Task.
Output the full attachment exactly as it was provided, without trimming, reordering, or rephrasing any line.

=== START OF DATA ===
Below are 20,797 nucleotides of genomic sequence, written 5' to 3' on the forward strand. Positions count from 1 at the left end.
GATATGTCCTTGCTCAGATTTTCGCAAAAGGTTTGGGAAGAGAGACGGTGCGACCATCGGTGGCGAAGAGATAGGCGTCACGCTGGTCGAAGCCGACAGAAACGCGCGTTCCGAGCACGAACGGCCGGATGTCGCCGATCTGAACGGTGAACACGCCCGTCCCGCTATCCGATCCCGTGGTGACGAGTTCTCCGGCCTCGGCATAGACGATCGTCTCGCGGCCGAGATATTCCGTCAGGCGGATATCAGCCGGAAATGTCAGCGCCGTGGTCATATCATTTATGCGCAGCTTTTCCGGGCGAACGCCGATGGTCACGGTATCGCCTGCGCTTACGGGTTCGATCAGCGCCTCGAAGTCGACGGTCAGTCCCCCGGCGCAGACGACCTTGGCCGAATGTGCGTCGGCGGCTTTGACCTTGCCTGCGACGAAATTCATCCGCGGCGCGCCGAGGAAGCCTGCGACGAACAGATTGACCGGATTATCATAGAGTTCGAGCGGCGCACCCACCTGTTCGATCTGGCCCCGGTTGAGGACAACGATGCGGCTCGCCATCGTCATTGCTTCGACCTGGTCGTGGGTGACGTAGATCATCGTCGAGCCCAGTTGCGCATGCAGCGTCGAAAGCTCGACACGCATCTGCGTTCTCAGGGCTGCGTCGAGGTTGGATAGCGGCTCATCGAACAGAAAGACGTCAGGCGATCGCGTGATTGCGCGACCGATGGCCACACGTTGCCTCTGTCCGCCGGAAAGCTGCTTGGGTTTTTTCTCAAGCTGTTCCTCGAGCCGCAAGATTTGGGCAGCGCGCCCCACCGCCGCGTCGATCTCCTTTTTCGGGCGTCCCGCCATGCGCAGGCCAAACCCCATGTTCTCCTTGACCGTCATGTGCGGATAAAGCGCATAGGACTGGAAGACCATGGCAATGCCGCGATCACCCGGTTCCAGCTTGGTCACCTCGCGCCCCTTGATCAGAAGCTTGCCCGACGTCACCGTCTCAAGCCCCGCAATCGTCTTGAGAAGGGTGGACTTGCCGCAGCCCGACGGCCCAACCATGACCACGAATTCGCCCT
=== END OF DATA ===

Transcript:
Below are 20,797 nucleotides of genomic sequence, written 5' to 3' on the forward strand. Positions count from 1 at the left end.
GATATGTCCTTGCTCAGATTTTCGCAAAAGGTTTGGGAAGAGAGACGGTGCGACCATCGGTGGCGAAGAGATAGGCGTCACGCTGGTCGAAGCCGACAGAAACGCGCGTTCCGAGCACGAACGGCCGGATGTCGCCGATCTGAACGGTGAACACGCCCGTCCCGCTATCCGATCCCGTGGTGACGAGTTCTCCGGCCTCGGCATAGACGATCGTCTCGCGGCCGAGATATTCCGTCAGGCGGATATCAGCCGGAAATGTCAGCGCCGTGGTCATATCATTTATGCGCAGCTTTTCCGGGCGAACGCCGATGGTCACGGTATCGCCTGCGCTTACGGGTTCGATCAGCGCCTCGAAGTCGACGGTCAGTCCCCCGGCGCAGACGACCTTGGCCGAATGTGCGTCGGCGGCTTTGACCTTGCCTGCGACGAAATTCATCCGCGGCGCGCCGAGGAAGCCTGCGACGAACAGATTGACCGGATTATCATAGAGTTCGAGCGGCGCACCCACCTGTTCGATCTGGCCCCGGTTGAGGACAACGATGCGGCTCGCCATCGTCATTGCTTCGACCTGGTCGTGGGTGACGTAGATCATCGTCGAGCCCAGTTGCGCATGCAGCGTCGAAAGCTCGACACGCATCTGCGTTCTCAGGGCTGCGTCGAGGTTGGATAGCGGCTCATCGAACAGAAAGACGTCAGGCGATCGCGTGATTGCGCGACCGATGGCCACACGTTGCCTCTGTCCGCCGGAAAGCTGCTTGGGTTTTTTCTCAAGCTGTTCCTCGAGCCGCAAGATTTGGGCAGCGCGCCCCACCGCCGCGTCGATCTCCTTTTTCGGGCGTCCCGCCATGCGCAGGCCAAACCCCATGTTCTCCTTGACCGTCATGTGCGGATAAAGCGCATAGGACTGGAAGACCATGGCAATGCCGCGATCACCCGGTTCCAGCTTGGTCACCTCGCGCCCCTTGATCAGAAGCTTGCCCGACGTCACCGTCTCAAGCCCCGCAATCGTCTTGAGAAGGGTGGACTTGCCGCAGCCCGACGGCCCAACCATGACCACGAATTCGCCCT